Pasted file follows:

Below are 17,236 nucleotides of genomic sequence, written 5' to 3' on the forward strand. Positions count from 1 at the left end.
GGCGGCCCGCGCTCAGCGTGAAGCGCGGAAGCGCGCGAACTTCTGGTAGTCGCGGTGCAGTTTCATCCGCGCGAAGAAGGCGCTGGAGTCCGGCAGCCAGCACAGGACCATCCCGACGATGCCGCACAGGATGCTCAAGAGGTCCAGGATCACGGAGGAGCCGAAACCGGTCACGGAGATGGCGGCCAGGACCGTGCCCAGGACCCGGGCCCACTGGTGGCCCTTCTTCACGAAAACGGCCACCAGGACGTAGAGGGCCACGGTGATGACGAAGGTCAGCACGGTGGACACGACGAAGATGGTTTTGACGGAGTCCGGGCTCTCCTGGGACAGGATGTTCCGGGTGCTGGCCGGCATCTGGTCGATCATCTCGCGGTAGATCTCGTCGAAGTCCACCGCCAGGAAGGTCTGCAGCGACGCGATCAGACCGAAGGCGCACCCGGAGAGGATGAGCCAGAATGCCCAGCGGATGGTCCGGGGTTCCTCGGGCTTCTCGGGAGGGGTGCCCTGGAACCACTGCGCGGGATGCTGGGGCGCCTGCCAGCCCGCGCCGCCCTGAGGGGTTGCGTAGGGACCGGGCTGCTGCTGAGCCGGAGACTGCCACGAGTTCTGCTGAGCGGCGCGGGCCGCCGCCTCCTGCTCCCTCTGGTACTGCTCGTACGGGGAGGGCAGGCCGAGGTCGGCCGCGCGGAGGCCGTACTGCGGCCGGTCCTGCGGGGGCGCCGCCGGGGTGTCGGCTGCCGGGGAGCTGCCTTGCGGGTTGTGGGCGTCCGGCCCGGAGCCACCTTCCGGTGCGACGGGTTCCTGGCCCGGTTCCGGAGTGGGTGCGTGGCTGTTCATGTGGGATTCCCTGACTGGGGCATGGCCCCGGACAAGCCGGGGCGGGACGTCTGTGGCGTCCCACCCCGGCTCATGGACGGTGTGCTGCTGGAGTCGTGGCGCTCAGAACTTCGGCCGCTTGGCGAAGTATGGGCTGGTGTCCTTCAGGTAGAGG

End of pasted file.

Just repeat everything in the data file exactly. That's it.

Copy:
Below are 17,236 nucleotides of genomic sequence, written 5' to 3' on the forward strand. Positions count from 1 at the left end.
GGCGGCCCGCGCTCAGCGTGAAGCGCGGAAGCGCGCGAACTTCTGGTAGTCGCGGTGCAGTTTCATCCGCGCGAAGAAGGCGCTGGAGTCCGGCAGCCAGCACAGGACCATCCCGACGATGCCGCACAGGATGCTCAAGAGGTCCAGGATCACGGAGGAGCCGAAACCGGTCACGGAGATGGCGGCCAGGACCGTGCCCAGGACCCGGGCCCACTGGTGGCCCTTCTTCACGAAAACGGCCACCAGGACGTAGAGGGCCACGGTGATGACGAAGGTCAGCACGGTGGACACGACGAAGATGGTTTTGACGGAGTCCGGGCTCTCCTGGGACAGGATGTTCCGGGTGCTGGCCGGCATCTGGTCGATCATCTCGCGGTAGATCTCGTCGAAGTCCACCGCCAGGAAGGTCTGCAGCGACGCGATCAGACCGAAGGCGCACCCGGAGAGGATGAGCCAGAATGCCCAGCGGATGGTCCGGGGTTCCTCGGGCTTCTCGGGAGGGGTGCCCTGGAACCACTGCGCGGGATGCTGGGGCGCCTGCCAGCCCGCGCCGCCCTGAGGGGTTGCGTAGGGACCGGGCTGCTGCTGAGCCGGAGACTGCCACGAGTTCTGCTGAGCGGCGCGGGCCGCCGCCTCCTGCTCCCTCTGGTACTGCTCGTACGGGGAGGGCAGGCCGAGGTCGGCCGCGCGGAGGCCGTACTGCGGCCGGTCCTGCGGGGGCGCCGCCGGGGTGTCGGCTGCCGGGGAGCTGCCTTGCGGGTTGTGGGCGTCCGGCCCGGAGCCACCTTCCGGTGCGACGGGTTCCTGGCCCGGTTCCGGAGTGGGTGCGTGGCTGTTCATGTGGGATTCCCTGACTGGGGCATGGCCCCGGACAAGCCGGGGCGGGACGTCTGTGGCGTCCCACCCCGGCTCATGGACGGTGTGCTGCTGGAGTCGTGGCGCTCAGAACTTCGGCCGCTTGGCGAAGTATGGGCTGGTGTCCTTCAGGTAGAGG